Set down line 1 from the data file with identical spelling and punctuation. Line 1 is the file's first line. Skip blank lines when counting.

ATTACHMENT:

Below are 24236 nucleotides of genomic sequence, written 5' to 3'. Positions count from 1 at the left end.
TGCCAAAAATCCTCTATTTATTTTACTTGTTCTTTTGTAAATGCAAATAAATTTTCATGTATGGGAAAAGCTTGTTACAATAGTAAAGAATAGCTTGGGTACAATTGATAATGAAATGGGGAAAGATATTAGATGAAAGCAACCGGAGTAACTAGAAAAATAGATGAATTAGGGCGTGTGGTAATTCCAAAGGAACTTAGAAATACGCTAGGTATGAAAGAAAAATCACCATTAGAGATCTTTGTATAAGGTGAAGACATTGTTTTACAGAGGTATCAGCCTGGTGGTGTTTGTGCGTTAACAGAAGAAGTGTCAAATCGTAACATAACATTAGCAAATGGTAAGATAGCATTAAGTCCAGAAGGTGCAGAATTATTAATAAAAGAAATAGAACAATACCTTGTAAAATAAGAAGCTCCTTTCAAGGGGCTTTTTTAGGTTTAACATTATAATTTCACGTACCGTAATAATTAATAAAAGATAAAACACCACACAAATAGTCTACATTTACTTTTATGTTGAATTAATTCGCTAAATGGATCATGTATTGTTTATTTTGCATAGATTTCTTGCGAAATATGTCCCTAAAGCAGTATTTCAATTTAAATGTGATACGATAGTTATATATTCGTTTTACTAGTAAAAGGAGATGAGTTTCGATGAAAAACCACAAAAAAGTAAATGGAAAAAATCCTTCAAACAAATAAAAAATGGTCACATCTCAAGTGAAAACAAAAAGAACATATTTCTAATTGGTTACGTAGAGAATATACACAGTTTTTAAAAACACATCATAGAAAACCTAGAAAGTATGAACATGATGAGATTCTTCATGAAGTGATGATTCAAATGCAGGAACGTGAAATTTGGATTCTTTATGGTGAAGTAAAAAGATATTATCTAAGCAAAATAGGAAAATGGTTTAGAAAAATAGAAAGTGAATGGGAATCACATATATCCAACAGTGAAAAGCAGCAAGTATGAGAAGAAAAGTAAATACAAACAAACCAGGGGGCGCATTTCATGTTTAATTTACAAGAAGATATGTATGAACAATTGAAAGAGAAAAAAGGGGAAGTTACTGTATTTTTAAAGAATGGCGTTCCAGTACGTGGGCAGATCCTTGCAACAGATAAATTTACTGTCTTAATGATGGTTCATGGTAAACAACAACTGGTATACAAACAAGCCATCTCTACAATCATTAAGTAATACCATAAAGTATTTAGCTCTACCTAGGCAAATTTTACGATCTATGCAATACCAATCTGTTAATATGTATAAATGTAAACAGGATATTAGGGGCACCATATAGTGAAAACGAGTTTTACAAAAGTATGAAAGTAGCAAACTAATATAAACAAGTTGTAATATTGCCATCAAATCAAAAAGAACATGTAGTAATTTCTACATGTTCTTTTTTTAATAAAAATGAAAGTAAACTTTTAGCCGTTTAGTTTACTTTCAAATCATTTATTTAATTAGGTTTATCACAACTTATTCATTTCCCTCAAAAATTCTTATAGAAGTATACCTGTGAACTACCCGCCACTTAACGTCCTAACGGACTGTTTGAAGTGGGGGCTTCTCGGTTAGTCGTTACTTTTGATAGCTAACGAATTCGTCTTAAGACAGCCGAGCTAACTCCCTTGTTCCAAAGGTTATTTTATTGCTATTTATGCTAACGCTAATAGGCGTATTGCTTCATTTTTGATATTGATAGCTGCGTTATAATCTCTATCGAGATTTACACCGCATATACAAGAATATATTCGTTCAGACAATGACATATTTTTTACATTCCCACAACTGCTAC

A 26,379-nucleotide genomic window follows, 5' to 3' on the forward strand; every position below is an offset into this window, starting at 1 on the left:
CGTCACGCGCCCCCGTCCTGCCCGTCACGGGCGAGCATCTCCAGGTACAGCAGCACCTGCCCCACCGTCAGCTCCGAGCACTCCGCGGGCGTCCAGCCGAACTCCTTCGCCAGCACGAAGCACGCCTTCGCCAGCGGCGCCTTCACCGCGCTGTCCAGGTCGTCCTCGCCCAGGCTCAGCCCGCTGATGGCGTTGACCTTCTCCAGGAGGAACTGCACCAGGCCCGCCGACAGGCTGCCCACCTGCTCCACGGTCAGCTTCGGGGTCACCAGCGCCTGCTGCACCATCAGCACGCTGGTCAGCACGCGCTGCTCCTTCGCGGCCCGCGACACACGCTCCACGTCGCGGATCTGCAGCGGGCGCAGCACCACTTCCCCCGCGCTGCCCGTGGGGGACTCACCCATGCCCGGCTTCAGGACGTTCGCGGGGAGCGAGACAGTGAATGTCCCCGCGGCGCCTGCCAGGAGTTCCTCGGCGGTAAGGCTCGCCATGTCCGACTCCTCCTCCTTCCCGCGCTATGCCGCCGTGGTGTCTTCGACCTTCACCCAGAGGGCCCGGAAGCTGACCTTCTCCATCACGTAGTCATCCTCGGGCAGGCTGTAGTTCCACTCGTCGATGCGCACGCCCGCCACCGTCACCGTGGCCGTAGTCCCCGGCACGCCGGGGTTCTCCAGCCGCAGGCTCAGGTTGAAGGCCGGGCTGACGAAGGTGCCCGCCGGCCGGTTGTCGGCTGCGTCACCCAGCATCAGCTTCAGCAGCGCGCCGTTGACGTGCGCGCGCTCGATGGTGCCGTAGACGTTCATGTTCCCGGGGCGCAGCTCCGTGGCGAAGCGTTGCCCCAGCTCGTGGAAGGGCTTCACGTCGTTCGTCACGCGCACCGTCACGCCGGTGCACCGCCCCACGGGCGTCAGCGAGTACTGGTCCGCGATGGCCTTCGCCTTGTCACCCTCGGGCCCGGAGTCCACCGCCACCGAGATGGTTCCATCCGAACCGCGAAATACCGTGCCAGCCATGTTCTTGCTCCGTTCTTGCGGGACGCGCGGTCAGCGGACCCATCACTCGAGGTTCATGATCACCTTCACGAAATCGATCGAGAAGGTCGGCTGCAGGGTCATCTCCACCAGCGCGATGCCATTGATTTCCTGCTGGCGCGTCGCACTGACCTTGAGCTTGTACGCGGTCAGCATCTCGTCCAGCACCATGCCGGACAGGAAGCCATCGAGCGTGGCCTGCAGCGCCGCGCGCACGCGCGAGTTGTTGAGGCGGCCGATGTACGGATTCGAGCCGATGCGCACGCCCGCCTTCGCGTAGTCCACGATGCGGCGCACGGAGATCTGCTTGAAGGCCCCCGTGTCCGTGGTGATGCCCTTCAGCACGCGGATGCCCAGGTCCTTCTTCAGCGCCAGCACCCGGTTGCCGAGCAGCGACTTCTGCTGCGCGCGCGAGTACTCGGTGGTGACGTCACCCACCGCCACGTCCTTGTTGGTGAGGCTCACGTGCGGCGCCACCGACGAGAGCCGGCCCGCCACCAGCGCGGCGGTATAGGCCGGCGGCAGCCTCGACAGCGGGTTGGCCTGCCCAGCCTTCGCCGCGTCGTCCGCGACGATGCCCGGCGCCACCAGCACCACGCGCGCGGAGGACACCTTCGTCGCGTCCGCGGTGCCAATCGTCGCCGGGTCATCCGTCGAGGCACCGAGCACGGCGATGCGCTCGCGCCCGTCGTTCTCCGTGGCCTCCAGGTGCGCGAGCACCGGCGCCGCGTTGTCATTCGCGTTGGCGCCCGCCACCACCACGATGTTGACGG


Below are 24236 nucleotides of genomic sequence, written 5' to 3'. Positions count from 1 at the left end.